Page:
It’s Time To Expel The Schoolgirl Trope

It’s Time To Expel The Schoolgirl Trope

By: Julita Fenneuff

March 18th, 2022

This article is from our Spring 2022 Magazine Issue. Read the full magazine here.

The sexy schoolgirl is a trope many are unpleasantly familiar with. An unfortunate piece of pop culture that appears in music videos, movies, TV series and more, the sexy schoolgirl has been the center of male fantasies for longer than anyone can remember. 

The use of ‘sexy’ in conjunction with ‘schoolgirl’ feels uncomfortable for many—and it should. However, there are enough people tempted to look a bit closer when they see those two words together. And for decades, many people, mostly men, have created media that portrays a young girl’s school uniform as something with inherent sex appeal. 

Sexy schoolgirl attire generally involves a short pleated (preferably plaid) skirt, a button-up that’s covering very little, and knee- or thigh-high stockings. Bonus points for ponytails or double French braids, Mary Jane shoes, suspenders, a cardigan or glasses. Despite the fact that these are all accessories that young girls wear as real school uniforms, the entertainment industry has packaged and sold the idea that teenagers and full-grown women in these outfits are something to be sexualized.

One of the most popular examples is Britney Spears in the 1998 music video “Baby One More Time.” In it, Spears wears a button-up shirt styled similar to a bikini top, a pleated skirt and thigh-high stockings, in addition to getting the aforementioned bonus points for double French braids and a cardigan. At the time of the video’s release, Spears was the same age as a schoolgirl, at just 16 years old. 

Since she came into the spotlight, Spears has been over sexualized, even at such a young age. “Baby One More Time” was her introduction to the pop scene, and its success led to the public’s sexualized perception of her for her entire career. Spears has since clarified that both the idea for the video and the infamous outfit were her idea, but it’s important to remember––she was only 16. She was too young to consent to anything sexual, including the objectification of her own body. 

Many fail to recognize how damaging the “Baby One More Time” video was and continues to be, both to Spears and pop culture in general. The video is often hailed as “iconic” (Teen Vogue called it “the greatest video of all time”) and has been credited for bringing back, or at least revitalizing, the naughty schoolgirl trope.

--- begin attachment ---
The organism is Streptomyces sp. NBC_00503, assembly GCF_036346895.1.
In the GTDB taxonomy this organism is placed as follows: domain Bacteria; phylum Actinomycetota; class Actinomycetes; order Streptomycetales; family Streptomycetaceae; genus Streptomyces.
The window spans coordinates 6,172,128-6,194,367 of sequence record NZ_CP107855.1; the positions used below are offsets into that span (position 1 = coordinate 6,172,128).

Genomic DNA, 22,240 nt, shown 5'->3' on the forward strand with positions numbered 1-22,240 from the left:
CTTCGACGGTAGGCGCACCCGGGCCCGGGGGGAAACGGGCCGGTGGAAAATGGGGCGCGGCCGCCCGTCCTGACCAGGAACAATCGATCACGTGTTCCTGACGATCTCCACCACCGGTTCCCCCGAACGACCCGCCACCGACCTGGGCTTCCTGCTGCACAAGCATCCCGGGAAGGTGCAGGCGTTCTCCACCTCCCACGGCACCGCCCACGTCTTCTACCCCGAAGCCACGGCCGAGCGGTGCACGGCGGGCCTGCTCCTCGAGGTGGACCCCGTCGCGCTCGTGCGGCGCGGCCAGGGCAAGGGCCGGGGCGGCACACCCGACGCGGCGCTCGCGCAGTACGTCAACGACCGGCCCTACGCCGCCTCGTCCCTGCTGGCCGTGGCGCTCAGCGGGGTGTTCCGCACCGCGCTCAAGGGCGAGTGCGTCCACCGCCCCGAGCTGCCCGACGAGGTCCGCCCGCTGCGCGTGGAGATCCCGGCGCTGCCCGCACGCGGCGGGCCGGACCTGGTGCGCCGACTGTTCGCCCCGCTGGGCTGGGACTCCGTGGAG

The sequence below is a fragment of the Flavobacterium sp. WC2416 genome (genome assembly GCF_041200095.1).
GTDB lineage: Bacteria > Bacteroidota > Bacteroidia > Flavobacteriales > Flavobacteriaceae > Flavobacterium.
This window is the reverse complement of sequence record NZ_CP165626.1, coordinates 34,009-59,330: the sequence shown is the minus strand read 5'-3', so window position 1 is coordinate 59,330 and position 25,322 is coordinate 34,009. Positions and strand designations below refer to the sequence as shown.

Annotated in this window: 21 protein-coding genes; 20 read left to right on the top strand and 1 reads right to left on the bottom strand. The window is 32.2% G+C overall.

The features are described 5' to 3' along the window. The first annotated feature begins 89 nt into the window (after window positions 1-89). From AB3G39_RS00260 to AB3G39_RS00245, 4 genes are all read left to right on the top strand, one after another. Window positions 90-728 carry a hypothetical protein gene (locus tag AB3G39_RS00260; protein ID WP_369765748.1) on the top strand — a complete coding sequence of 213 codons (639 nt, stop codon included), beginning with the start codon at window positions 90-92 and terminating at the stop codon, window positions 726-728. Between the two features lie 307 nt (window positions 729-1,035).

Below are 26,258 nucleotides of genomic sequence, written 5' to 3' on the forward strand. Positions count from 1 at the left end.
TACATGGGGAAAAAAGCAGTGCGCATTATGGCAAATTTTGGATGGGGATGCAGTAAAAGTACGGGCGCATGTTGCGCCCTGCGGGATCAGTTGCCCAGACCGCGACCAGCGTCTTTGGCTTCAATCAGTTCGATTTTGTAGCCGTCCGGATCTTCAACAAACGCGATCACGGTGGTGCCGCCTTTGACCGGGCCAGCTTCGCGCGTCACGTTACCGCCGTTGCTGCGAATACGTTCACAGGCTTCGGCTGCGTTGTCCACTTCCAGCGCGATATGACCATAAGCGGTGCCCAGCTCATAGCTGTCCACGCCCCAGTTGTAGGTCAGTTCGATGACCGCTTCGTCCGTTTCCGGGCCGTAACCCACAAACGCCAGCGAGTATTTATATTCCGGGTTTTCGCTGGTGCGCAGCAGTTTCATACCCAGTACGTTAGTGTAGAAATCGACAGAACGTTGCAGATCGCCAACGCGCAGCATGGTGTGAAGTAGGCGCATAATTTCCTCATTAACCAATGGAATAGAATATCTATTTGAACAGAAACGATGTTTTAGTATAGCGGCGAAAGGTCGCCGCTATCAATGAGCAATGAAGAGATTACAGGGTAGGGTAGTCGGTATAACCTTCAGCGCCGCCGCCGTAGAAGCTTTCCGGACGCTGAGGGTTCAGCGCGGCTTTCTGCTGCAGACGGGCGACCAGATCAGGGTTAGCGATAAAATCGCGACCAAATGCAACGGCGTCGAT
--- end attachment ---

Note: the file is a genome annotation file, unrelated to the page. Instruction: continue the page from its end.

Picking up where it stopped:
But why is that a good thing? Why is a 16-year-old girl dancing in a provocative uniform in a school setting considered so iconic? It’s not. It’s a fetishized ideal made to sexualize young girls, yet it continues to be seen as a respected piece of pop culture.

As many have probably noticed over the years, the sexy schoolgirl trope is popular in music videos. Sunmi, a K-Pop idol who has been in the industry for nearly a decade, is seen wearing sexy schoolgirl attire in her recent music video for “You Can’t Sit With Us.” The video’s concept is centered around high school, as indicated by the “Mean Girls” inspired title. 

In the video, 30-year-old Sunmi wears a plaid skirt, suspenders, thigh-high stockings and a white button-up tied Britney Spears-style. Her women backup dancers also wear tight, cropped polos and gray pleated skirts. She continues to wear this outfit in a choreography sequence where there are more than a couple up-the-skirt shots enough to make anyone with a conscience uncomfortable. 

Compared to the women wearing sexy and minimal-coverage uniforms, the men wear a loose button up, vest and slacks. It fits loosely into the school uniform concept, but it’s nowhere near as sexualized as the women’s attire. There’s clearly a different standard the women are held to, and it’s as if the creatives behind the video decided that the women had to be as sexualized as possible for the school concept to work. For men, that wasn’t the case.

Music videos are popular when it comes to exploiting this trope, but they’re far from being the only medium that does. Video games are notorious for catering to the male gaze and oversexualizing feminine characters, so it’s no surprise there are schoolgirl tropes found in games, too.

In Resident Evil 4, originally released in 2005, Ashley Graham is the president’s daughter and plays a key role in progressing the plot of the game. Despite being a 20-year-old university student, she is clad in a green plaid skirt that’s presumably too short to be practical. 

Throughout the game, the players have the option of looking up her skirt in certain scenes, which feature moments of recorded dialogue, including,  “Hey! What are you looking at?!” and “You pervert!” At one point, there is an up-skirt shot shown shortly before Graham climbs on a jet ski and asks the protagonist if they can put in some “overtime” together. It appears as though the game developers were fully aware of the implications of these moments yet chose to include them anyway. 

The game was remastered and re-released as a VR game in October 2021, and players were quick to notice that the upskirt shots and suggestive language surrounding Graham (as well as some other questionable language) were removed. However, she still dons that short plaid skirt, which is just as weird now as it was in 2005.